Educational Mismatches versus Skill Mismatches: Effects on Wages, Job Satisfaction, and On-the-Job Search
James Allen () and
Rolf Van der Velden ()
Oxford Economic Papers, 2001, vol. 53, issue 3, 434-52
Education-job mismatches are reported to have serious effects on wages and other labour market outcomes. Such results are often cited in support of assignment theory, but can also be explained by institutional and human capital models. To test the assignment explanation, we examine the relation between educational mismatches and skill mismatches. In line with earlier research, educational mismatches affect wages strongly. Contrary to the assumptions of assignment theory, this effect is not explained by skill mismatches. Conversely, skill mismatches are much better predictors of job satisfaction and on-the-job search than are educational mismatches. Copyright 2001 by Oxford University Press.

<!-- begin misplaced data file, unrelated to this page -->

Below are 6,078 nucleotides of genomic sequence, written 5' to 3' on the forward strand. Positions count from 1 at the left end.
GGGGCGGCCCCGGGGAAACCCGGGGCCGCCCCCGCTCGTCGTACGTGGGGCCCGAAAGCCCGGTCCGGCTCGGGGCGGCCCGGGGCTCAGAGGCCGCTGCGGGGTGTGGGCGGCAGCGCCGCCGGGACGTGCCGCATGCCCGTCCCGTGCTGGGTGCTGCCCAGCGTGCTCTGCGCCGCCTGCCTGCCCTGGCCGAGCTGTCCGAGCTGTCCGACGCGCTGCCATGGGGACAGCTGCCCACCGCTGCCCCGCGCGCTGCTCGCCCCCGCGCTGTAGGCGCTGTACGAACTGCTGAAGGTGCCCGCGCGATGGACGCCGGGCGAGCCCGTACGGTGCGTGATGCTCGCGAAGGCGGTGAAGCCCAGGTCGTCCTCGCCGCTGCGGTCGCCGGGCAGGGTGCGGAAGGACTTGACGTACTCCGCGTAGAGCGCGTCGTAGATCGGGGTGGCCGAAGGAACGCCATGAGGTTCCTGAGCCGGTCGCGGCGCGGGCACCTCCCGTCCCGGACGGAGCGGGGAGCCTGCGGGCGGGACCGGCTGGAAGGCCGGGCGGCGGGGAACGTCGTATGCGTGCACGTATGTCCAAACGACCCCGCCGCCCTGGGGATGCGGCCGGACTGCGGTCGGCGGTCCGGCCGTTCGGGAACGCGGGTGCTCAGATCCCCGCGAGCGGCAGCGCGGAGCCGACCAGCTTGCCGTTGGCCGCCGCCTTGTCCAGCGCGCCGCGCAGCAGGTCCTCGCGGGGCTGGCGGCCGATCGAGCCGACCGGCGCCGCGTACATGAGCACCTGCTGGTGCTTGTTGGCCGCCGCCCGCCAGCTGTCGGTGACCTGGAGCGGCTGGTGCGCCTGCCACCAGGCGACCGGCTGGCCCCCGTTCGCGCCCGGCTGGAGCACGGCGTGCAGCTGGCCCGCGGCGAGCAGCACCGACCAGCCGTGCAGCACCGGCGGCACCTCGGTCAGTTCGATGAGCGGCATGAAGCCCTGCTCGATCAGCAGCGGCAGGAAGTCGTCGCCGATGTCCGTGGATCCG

References: Add references at CitEc
Citations: View citations in EconPapers (231) Track citations by RSS feed
There are no downloads for this item, see the EconPapers FAQ for hints about obtaining it.
This item may be available elsewhere in EconPapers: Search for items with the same title.
Export reference: BibTeX
RIS (EndNote, ProCite, RefMan)
Persistent link: https://EconPapers.repec.org/RePEc:oup:oxecpp:v:53:y:2001:i:3:p:434-52
Ordering information: This journal article can be ordered from
Access Statistics for this article
Oxford Economic Papers is currently edited by A. Banerjee and James Forder
More articles in Oxford Economic Papers from Oxford University Press Oxford University Press, Great Clarendon Street, Oxford OX2 6DP, UK.
Bibliographic data for series maintained by Oxford University Press ().